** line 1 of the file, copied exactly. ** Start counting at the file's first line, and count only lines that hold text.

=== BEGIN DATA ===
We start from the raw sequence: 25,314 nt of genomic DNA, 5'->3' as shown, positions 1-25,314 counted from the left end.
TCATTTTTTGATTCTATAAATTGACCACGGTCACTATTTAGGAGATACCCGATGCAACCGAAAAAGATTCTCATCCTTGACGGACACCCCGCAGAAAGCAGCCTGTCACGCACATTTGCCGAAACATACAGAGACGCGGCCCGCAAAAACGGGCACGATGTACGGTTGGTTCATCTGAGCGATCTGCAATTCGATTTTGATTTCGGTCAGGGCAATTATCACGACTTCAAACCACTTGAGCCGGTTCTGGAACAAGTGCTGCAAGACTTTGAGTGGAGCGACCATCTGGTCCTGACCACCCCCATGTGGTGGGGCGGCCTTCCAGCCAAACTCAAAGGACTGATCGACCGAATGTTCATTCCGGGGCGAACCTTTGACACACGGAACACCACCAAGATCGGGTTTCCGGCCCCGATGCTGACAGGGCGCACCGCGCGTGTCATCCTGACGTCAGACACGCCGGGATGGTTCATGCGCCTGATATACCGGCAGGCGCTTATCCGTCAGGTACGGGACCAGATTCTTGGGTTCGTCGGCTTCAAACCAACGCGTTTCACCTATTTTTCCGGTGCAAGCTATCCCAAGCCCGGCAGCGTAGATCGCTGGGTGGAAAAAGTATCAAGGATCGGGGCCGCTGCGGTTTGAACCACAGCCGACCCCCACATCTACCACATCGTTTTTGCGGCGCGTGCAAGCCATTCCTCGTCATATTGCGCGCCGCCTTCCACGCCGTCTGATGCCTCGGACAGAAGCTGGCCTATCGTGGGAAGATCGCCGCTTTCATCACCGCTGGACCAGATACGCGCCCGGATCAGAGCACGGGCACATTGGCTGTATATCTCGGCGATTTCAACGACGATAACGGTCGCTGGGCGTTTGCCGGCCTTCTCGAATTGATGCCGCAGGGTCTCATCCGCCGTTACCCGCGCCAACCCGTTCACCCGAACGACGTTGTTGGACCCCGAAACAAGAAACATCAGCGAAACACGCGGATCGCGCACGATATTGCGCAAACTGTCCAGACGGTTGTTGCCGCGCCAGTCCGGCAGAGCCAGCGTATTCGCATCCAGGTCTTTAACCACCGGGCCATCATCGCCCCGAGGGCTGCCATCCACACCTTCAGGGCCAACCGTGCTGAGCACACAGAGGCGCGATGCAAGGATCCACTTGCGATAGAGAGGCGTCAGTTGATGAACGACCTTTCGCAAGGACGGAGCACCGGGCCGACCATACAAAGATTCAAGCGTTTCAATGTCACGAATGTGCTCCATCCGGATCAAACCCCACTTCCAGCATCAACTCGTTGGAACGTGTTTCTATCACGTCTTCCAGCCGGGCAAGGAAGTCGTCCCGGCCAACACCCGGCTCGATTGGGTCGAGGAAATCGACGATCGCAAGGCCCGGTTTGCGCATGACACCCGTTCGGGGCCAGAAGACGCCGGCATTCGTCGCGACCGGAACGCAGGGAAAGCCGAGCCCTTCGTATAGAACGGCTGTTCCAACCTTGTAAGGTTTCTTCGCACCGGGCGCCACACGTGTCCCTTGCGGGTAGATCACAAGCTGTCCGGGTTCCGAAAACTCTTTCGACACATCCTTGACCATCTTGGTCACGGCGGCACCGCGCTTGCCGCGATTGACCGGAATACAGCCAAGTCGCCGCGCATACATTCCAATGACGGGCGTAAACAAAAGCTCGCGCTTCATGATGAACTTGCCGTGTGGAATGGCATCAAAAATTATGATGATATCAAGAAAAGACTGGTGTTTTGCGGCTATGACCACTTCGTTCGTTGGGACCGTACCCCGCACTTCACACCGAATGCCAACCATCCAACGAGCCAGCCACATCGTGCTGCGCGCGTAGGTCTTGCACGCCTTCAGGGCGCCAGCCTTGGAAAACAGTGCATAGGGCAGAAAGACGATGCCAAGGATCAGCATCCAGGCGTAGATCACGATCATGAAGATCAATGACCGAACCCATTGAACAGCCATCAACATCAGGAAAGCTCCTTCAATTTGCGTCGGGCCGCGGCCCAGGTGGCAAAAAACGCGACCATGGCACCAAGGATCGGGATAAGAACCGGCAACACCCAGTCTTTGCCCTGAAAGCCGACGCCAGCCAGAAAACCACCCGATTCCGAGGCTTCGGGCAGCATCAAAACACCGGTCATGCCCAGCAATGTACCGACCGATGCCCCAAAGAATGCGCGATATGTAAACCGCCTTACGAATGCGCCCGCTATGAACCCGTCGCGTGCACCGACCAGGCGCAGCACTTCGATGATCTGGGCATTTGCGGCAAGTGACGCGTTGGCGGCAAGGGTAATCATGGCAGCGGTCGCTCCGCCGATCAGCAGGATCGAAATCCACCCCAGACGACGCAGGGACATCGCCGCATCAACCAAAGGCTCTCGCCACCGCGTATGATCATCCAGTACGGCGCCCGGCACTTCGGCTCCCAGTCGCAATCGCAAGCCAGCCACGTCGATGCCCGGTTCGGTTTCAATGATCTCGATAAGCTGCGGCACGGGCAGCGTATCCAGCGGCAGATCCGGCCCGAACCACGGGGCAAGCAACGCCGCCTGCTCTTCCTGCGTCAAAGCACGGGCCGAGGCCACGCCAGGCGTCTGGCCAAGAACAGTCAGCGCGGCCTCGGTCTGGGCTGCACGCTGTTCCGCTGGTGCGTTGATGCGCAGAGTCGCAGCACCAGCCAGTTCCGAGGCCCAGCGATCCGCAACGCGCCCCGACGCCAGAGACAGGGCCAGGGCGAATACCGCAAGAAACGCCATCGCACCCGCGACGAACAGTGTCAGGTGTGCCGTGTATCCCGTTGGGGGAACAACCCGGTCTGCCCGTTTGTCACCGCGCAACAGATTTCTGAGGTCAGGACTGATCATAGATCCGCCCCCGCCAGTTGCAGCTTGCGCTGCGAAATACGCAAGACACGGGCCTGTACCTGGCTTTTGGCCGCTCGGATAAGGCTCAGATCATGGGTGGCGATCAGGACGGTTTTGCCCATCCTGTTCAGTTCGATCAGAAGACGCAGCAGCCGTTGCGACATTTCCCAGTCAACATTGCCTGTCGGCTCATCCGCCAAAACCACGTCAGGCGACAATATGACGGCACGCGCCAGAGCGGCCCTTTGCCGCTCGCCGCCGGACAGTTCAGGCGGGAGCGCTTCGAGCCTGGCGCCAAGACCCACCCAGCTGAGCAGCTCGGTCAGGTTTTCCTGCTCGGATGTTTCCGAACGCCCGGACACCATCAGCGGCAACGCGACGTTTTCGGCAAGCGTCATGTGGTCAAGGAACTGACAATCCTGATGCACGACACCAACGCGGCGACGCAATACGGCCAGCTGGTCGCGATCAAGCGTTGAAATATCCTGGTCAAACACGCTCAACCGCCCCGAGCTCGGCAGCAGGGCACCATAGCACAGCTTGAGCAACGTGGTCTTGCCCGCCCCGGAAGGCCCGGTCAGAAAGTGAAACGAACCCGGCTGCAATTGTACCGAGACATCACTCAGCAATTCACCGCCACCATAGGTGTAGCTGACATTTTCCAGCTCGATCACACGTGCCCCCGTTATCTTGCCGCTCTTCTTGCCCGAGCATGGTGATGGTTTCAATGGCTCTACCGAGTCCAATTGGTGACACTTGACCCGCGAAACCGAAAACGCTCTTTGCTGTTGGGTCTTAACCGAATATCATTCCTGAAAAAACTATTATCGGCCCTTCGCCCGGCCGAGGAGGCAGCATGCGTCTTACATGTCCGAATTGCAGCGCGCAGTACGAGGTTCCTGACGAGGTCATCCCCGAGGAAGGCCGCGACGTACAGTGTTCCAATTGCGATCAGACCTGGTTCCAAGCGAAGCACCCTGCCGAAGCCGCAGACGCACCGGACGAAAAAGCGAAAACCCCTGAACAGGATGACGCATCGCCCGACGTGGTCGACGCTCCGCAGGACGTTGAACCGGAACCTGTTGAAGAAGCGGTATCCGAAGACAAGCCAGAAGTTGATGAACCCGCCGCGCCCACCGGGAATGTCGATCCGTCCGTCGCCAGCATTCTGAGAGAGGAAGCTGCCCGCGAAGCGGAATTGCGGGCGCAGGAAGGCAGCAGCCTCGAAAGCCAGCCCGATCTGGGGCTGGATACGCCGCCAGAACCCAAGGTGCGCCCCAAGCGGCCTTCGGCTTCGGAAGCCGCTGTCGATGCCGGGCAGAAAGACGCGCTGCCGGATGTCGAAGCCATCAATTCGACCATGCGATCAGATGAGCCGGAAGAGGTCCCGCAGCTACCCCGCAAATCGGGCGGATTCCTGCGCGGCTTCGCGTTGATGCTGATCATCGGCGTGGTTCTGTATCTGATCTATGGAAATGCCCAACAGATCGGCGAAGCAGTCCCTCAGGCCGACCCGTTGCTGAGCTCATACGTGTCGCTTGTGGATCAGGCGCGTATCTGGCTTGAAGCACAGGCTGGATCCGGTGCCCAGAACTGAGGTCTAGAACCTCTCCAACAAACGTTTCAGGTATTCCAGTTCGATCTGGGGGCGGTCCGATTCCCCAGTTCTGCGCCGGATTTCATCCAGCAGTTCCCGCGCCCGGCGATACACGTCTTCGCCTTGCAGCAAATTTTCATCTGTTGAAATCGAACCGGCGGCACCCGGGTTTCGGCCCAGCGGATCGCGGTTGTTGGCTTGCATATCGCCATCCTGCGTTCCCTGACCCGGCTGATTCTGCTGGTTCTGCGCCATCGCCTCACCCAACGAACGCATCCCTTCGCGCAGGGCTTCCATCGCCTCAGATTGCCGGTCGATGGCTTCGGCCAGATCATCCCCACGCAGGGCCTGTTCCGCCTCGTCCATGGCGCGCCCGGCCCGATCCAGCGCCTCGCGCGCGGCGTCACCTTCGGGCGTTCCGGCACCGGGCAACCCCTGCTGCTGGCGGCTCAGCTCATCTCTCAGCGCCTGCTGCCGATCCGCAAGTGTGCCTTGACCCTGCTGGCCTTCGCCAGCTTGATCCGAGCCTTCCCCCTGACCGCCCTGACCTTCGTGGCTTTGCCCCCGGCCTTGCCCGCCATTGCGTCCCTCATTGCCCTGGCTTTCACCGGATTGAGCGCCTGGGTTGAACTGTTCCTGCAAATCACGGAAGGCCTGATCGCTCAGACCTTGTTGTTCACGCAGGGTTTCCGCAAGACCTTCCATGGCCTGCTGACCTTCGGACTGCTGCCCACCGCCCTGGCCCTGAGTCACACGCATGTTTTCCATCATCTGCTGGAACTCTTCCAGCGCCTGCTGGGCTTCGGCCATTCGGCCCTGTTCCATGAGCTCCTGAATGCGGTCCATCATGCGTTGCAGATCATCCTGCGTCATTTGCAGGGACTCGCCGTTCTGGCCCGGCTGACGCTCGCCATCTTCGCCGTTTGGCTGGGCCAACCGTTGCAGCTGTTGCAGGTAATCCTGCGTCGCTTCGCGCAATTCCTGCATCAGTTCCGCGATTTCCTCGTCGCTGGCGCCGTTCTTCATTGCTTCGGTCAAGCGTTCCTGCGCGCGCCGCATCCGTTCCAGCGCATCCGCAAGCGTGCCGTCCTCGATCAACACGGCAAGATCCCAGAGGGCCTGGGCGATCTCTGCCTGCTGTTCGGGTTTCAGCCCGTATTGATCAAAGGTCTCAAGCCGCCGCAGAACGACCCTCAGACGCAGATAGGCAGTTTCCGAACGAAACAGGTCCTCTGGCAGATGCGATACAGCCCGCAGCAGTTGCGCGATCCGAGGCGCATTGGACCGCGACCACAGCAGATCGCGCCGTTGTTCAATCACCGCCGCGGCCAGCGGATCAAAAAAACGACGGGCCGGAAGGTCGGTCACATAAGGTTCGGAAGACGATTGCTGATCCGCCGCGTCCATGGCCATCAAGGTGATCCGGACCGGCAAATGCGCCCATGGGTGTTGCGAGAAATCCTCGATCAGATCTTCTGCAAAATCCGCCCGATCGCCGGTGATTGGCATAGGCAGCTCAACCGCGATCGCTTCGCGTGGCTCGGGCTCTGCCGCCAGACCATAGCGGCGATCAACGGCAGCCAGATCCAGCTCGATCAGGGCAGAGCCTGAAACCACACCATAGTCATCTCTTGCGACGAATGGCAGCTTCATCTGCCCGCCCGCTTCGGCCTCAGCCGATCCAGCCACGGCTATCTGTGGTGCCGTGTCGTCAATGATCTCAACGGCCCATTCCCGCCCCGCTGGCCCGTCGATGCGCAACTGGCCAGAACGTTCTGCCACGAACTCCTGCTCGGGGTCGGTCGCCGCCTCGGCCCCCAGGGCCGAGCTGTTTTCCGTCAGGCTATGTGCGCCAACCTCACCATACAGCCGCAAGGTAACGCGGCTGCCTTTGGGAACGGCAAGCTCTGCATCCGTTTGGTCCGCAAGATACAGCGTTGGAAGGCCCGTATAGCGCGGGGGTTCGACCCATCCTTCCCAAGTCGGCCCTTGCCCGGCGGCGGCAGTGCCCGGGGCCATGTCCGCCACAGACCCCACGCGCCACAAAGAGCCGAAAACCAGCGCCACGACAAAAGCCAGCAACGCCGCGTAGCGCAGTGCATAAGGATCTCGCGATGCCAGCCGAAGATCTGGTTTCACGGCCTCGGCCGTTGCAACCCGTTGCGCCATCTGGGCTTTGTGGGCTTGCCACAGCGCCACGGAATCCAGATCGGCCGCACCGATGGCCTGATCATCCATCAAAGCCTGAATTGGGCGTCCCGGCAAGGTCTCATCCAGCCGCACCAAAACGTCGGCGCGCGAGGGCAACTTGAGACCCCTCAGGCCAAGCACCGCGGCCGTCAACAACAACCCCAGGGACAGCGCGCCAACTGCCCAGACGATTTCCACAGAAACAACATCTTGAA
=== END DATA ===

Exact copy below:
We start from the raw sequence: 25,314 nt of genomic DNA, 5'->3' as shown, positions 1-25,314 counted from the left end.